The Purple Cloud Part 13

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In going away from that place, walking northward, I came upon a lonely house by the sea, a very beautiful house, made, it was clear, by an artist, of the bungalow type, with an exquisitely sea-side expression. I went to it, and found its special feature a s.p.a.cious loggia or verandah, sheltered by the overhanging upper story. Up to the first floor, the exterior is of stone in rough-hewn blocks with a distinct batter, while extra protection from weather is afforded by green slating above. The roofs, of low pitch, are also covered with green slates, and a feeling of strength and repose is heightened by the very long horizontal lines.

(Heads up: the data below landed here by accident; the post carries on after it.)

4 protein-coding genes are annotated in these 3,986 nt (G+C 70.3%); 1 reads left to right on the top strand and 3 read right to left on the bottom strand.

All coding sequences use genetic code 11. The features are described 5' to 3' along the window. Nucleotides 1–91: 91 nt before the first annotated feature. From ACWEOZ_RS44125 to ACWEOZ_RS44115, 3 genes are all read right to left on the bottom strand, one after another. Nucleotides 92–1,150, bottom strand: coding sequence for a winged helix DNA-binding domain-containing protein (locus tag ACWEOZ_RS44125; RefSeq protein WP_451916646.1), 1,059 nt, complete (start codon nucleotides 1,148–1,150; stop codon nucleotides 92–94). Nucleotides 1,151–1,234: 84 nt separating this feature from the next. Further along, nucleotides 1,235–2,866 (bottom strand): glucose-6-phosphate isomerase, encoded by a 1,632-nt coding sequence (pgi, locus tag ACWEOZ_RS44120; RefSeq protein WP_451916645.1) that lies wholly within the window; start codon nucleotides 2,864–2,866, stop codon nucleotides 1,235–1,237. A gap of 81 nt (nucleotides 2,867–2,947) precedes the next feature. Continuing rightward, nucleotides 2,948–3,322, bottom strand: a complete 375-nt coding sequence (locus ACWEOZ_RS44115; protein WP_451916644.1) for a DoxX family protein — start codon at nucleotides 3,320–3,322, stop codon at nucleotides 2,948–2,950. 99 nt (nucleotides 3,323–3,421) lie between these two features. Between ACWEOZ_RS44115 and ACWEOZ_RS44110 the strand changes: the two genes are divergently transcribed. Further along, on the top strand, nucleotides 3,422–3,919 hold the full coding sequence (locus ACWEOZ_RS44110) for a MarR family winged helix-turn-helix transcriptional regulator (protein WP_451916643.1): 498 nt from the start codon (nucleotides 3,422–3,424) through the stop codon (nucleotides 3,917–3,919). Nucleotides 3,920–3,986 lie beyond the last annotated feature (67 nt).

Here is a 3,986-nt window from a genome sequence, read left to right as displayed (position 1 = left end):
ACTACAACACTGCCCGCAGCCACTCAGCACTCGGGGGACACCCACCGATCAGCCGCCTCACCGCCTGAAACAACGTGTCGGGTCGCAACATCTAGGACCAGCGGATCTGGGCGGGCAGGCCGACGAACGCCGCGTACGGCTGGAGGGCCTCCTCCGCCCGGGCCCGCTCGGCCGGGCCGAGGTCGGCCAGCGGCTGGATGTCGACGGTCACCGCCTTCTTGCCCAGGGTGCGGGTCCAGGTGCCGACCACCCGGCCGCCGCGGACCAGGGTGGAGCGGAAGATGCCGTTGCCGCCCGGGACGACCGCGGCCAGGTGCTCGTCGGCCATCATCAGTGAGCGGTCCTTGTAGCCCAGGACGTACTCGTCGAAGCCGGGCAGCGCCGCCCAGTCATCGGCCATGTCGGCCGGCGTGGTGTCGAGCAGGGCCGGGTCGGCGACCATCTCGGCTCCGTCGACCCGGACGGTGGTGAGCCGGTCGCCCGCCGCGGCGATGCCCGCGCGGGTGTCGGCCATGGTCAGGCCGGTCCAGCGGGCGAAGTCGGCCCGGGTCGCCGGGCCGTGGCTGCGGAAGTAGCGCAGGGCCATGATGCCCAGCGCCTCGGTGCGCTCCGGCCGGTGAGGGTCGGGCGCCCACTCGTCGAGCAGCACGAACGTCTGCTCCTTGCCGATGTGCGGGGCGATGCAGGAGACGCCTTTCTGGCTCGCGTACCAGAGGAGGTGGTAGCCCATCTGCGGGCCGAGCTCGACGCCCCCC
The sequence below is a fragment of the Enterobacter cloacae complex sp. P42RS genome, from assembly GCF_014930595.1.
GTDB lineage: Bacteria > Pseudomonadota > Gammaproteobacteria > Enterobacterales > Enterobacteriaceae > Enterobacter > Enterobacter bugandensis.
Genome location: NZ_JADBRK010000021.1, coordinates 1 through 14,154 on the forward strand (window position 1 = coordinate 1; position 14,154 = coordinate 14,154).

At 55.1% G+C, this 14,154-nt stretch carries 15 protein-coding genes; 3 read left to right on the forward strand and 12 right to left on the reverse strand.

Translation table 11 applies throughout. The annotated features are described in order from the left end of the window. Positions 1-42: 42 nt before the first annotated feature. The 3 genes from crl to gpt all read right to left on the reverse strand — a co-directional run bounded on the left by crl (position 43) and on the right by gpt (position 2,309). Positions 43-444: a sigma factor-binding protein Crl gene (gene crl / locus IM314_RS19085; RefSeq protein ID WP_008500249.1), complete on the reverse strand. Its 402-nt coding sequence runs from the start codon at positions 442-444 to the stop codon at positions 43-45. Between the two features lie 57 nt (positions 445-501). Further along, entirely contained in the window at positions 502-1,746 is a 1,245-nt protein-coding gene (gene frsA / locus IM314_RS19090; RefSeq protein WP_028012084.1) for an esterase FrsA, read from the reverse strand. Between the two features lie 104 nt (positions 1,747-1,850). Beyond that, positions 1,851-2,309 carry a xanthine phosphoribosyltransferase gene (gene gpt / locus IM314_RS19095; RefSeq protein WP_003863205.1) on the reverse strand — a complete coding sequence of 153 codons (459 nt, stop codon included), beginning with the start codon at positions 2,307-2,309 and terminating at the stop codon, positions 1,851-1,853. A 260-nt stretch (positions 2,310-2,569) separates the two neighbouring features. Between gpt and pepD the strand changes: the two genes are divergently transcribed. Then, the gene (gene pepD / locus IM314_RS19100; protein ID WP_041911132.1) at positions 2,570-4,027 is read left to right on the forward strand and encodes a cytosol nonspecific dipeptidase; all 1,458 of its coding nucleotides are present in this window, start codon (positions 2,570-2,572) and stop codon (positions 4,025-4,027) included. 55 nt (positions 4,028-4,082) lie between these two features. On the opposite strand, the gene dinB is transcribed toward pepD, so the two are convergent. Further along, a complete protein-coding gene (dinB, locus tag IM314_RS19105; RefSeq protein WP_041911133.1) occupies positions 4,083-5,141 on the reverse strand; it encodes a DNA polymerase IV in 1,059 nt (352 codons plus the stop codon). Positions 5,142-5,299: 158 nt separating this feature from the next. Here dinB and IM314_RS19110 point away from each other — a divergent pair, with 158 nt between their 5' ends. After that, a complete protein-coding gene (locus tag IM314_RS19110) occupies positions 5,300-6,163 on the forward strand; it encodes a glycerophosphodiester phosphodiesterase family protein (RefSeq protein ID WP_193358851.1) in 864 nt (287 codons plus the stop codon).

At one end of the loggia is a hexagonal turret, opening upon the loggia, containing a study or nook. In front, the garden slopes down to the sea, surrounded by an architectural sea-wall; and in this place I lived three weeks. It was the house of the poet Machen, whose name, when I saw it, I remembered very well, and he had married a very beautiful young girl of eighteen, obviously Spanish, who lay on the bed in the large bright bedroom to the right of the loggia, on her left exposed breast being a baby with an india-rubber comforter in its mouth, both mother and child wonderfully preserved, she still quite lovely, white brow under low curves of black hair. The poet, strange to say, had not died with them, but sat in the sitting-room behind the bedroom in a long loose silky-grey jacket, at his desk--actually writing a poem! writing, I could see, furiously fast, the place all littered with the written leaves--at three o'clock in the morning, when, as I knew, the cloud overtook this end of Cornwall, and stopped him, and put his head to rest on the desk; and the poor little wife must have got sleepy, waiting for it to come, perhaps sleepless for many long nights before, and gone to bed, he perhaps promising to follow in a minute to die with her, but bent upon finis.h.i.+ng that poem, and writing feverishly on, running a race with the cloud, thinking, no doubt, 'just two couplets more,' till the thing came, and put his head to rest on the desk, poor carle: and I do not know that I ever encountered aught so complimentary to my race as this dead poet Machen, and his race with the cloud: for it is clear now that the better kind of those poet men did not write to please the vague inferior tribes who might read them, but to deliver themselves of the divine warmth that thronged in their bosom; and if all the readers were dead, still they would have written; and for G.o.d to read they wrote. At any rate, I was so pleased with these poor people, that I stayed with them three weeks, sleeping under blankets on a couch in the drawing-room, a place full of lovely pictures and faded flowers, like all the house: for I would not touch the young mother to remove her. And finding on Machen's desk a big note-book with soft covers, dappled red and yellow, not yet written in, I took it, and a pencil, and in the little turret-nook wrote day after day for hours this account of what has happened, nearly as far as it has now gone. And I think that I may continue to write it, for I find in it a strange consolation, and companions.h.i.+p.